public abstract class BaseEditorForThisExample : Editor
protected VisualElement _rootForRefreshing;

public override VisualElement CreateInspectorGUI()
    _rootForRefreshing = new VisualElement();
    _RebuildUIInside( _rootForRefreshing );
    return _rootForRefreshing;

/// <summary>
/// Note: Unity UIToolkit team disabled the standard method for this, require us to do manually instead
/// </summary>
protected void _RefreshInspector()
    _RebuildUIInside( _rootForRefreshing );

protected abstract void _RebuildUIInside( VisualElement localRoot );

The custom code to build an array, and the code to add a UI item bound to the 'array size':

[CustomEditor( typeof(MyDataClass) )]
public class EditorForMyDataClass : BaseEditorForThisExample
protected T ReuseOrAppendNew( VisualElement parent, string uniqueID, Action<VisualElement> constructor )
    Runs the constructor, and adds it to parent, but automatically
    runs checks/balances that UIToolkit is missing, to increase

    You can instead just do "var newElement = new VisualElement()..."
    and "parent.Add( newElement )"
    ...but you'll have to handle the edge cases etc.

    OR download this method and others from

void UIToolkit_Teams_Special_Hack( VisualElement container )
    var property = serializedObject.FindProperty( nameof(MyDataClass.myListField) + ".Array" );
    var invisible_UITOOLKIT_TEAM_ARGH = ReuseOrAppendNew( _rootForRefreshing, "kInvisibleField_uDamiens_hack", () => new PropertyField( serializedObject.FindProperty( nameof(MyDataClass.myListField) + ".Array.size" ) ), ( newField ) =>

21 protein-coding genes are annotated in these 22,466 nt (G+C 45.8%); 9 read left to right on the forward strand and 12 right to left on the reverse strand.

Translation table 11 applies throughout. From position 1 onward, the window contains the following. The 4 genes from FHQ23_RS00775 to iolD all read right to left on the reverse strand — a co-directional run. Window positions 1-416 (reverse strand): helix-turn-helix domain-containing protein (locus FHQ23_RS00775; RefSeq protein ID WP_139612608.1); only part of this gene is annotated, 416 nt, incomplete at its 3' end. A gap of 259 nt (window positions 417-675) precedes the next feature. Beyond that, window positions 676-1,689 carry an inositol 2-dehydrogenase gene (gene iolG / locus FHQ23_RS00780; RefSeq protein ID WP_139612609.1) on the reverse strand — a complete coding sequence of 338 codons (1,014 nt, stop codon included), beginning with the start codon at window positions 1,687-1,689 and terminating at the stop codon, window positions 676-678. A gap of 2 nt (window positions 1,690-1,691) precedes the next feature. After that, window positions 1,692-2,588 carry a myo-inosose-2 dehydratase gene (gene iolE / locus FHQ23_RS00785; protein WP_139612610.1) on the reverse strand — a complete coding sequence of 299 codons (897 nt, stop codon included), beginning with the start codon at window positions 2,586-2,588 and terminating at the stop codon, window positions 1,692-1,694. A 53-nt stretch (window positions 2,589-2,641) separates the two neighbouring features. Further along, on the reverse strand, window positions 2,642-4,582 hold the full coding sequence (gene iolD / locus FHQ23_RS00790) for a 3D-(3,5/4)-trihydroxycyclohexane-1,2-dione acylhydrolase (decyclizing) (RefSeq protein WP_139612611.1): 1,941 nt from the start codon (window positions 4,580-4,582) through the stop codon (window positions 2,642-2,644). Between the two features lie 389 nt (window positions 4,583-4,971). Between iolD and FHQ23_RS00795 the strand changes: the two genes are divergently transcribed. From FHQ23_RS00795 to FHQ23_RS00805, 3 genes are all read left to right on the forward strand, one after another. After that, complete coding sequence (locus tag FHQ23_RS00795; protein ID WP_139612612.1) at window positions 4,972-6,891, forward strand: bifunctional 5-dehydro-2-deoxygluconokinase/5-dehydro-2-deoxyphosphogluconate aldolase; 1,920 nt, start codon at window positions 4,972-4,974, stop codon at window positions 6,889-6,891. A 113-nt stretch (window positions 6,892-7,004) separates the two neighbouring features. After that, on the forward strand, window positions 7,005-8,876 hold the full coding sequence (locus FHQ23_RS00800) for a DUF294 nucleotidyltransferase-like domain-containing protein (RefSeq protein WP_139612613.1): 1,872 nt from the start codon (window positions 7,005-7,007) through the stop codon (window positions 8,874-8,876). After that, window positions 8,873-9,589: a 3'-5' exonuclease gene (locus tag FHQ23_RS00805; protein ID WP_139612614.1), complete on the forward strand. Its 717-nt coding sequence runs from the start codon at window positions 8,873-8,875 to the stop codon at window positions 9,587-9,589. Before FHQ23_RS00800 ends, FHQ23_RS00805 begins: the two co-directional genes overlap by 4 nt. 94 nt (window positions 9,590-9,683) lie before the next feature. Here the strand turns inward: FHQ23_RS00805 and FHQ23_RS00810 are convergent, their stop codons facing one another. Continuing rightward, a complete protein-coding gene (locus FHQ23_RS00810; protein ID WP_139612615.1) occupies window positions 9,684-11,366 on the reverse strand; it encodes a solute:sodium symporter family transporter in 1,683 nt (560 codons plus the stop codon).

newField.RegisterValueChangeCallback( evt =>
            //Debug.Log( "Invisible field changed value" );
        } );
    } );

    var endProperty = property.GetEndProperty();

    property.NextVisible( true ); // Expand the first child.

    var childIndex = 0;

    // Iterate each property under the array, and populate the container with preview elements
        // Stop if you reach the end of the array
        if( SerializedProperty.EqualContents( property, endProperty ) )

        // Skip the array size property
        if( property.propertyType == SerializedPropertyType.ArraySize )

        ColorField element;

        // Find an existing element or create one
        if( childIndex < container.childCount )
            element = (ColorField)container[childIndex];
            element = new ColorField();
            container.Add( element );

        element.BindProperty( property );

    } while( property.NextVisible( false ) ); // Never expand children.

    // Remove excess elements if the array is now smaller
    while( childIndex < container.childCount )
        container.RemoveAt( container.childCount - 1 );

protected override void _RebuildUIInside( VisualElement localRoot )

    var bodyColoursList = ReuseOrAppendNew( localRoot, "kSection1", () => new VisualElement() );
    UIToolkit_Teams_Special_Hack( bodyColoursList );
    localRoot.ReuseOrAppendNew( "kAddArrayItem", () => new Button( () =>
        var property = serializedObject.FindProperty( nameof(MyDataClass.myListField) );
        property.arraySize += 1;
    } ) { text = "Add" } );

Note: this doesn't HAVE to be a subclass of the previous one, I just split them like this so it's easier for you to see what is specific to this problem, vs general "adding missing features to UIToolkit":

Note: in the example above I've left the 'invisible' field visible for debugging and because sometimes you want it to appear. But if you want it to disappear, set the style.display to "NONE": = Display.NONE;